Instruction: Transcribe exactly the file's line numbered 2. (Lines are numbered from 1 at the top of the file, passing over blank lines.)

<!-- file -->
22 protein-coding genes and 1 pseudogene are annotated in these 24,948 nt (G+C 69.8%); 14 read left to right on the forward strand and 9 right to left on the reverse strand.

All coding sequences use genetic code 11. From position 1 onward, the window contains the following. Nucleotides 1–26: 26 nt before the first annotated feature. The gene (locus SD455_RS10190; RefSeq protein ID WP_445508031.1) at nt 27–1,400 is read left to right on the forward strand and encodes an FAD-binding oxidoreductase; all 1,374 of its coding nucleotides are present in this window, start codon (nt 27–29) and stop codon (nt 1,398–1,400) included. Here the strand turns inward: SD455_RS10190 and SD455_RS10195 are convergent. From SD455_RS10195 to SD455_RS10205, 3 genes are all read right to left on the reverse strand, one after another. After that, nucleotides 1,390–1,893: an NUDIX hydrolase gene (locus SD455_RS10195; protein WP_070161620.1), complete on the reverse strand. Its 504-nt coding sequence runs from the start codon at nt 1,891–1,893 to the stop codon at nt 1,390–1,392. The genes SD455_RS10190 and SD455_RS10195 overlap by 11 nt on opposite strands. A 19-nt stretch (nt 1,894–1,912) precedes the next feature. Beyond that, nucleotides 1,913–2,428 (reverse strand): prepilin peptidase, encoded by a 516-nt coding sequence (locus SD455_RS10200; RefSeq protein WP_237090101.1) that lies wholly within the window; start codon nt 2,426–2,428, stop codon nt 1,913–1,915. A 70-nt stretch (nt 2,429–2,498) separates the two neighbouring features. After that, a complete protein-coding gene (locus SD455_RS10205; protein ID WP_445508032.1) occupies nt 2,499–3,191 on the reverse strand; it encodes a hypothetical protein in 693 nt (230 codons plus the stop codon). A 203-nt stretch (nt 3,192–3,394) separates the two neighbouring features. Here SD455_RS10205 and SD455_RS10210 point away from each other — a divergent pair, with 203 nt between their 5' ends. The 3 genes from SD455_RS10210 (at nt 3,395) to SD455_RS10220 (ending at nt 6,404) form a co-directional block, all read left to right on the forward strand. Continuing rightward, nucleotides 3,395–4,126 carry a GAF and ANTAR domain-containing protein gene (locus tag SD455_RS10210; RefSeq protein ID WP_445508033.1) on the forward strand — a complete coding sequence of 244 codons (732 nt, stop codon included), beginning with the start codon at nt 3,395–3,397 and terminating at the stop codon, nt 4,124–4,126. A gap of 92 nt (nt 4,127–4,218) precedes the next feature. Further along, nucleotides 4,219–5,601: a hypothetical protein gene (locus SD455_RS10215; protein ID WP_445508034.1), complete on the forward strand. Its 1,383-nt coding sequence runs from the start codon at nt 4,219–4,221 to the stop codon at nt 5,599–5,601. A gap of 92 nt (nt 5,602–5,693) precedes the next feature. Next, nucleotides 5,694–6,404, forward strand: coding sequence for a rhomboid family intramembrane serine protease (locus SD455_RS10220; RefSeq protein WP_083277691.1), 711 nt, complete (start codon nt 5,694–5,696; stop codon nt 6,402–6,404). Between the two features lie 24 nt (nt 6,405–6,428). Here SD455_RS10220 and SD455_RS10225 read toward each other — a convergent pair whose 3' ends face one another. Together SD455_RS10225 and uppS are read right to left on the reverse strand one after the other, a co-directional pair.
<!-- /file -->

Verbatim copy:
All coding sequences use genetic code 11. From position 1 onward, the window contains the following. Nucleotides 1–26: 26 nt before the first annotated feature. The gene (locus SD455_RS10190; RefSeq protein ID WP_445508031.1) at nt 27–1,400 is read left to right on the forward strand and encodes an FAD-binding oxidoreductase; all 1,374 of its coding nucleotides are present in this window, start codon (nt 27–29) and stop codon (nt 1,398–1,400) included. Here the strand turns inward: SD455_RS10190 and SD455_RS10195 are convergent. From SD455_RS10195 to SD455_RS10205, 3 genes are all read right to left on the reverse strand, one after another. After that, nucleotides 1,390–1,893: an NUDIX hydrolase gene (locus SD455_RS10195; protein WP_070161620.1), complete on the reverse strand. Its 504-nt coding sequence runs from the start codon at nt 1,891–1,893 to the stop codon at nt 1,390–1,392. The genes SD455_RS10190 and SD455_RS10195 overlap by 11 nt on opposite strands. A 19-nt stretch (nt 1,894–1,912) precedes the next feature. Beyond that, nucleotides 1,913–2,428 (reverse strand): prepilin peptidase, encoded by a 516-nt coding sequence (locus SD455_RS10200; RefSeq protein WP_237090101.1) that lies wholly within the window; start codon nt 2,426–2,428, stop codon nt 1,913–1,915. A 70-nt stretch (nt 2,429–2,498) separates the two neighbouring features. After that, a complete protein-coding gene (locus SD455_RS10205; protein ID WP_445508032.1) occupies nt 2,499–3,191 on the reverse strand; it encodes a hypothetical protein in 693 nt (230 codons plus the stop codon). A 203-nt stretch (nt 3,192–3,394) separates the two neighbouring features. Here SD455_RS10205 and SD455_RS10210 point away from each other — a divergent pair, with 203 nt between their 5' ends. The 3 genes from SD455_RS10210 (at nt 3,395) to SD455_RS10220 (ending at nt 6,404) form a co-directional block, all read left to right on the forward strand. Continuing rightward, nucleotides 3,395–4,126 carry a GAF and ANTAR domain-containing protein gene (locus tag SD455_RS10210; RefSeq protein ID WP_445508033.1) on the forward strand — a complete coding sequence of 244 codons (732 nt, stop codon included), beginning with the start codon at nt 3,395–3,397 and terminating at the stop codon, nt 4,124–4,126. A gap of 92 nt (nt 4,127–4,218) precedes the next feature. Further along, nucleotides 4,219–5,601: a hypothetical protein gene (locus SD455_RS10215; protein ID WP_445508034.1), complete on the forward strand. Its 1,383-nt coding sequence runs from the start codon at nt 4,219–4,221 to the stop codon at nt 5,599–5,601. A gap of 92 nt (nt 5,602–5,693) precedes the next feature. Next, nucleotides 5,694–6,404, forward strand: coding sequence for a rhomboid family intramembrane serine protease (locus SD455_RS10220; RefSeq protein WP_083277691.1), 711 nt, complete (start codon nt 5,694–5,696; stop codon nt 6,402–6,404). Between the two features lie 24 nt (nt 6,405–6,428). Here SD455_RS10220 and SD455_RS10225 read toward each other — a convergent pair whose 3' ends face one another. Together SD455_RS10225 and uppS are read right to left on the reverse strand one after the other, a co-directional pair.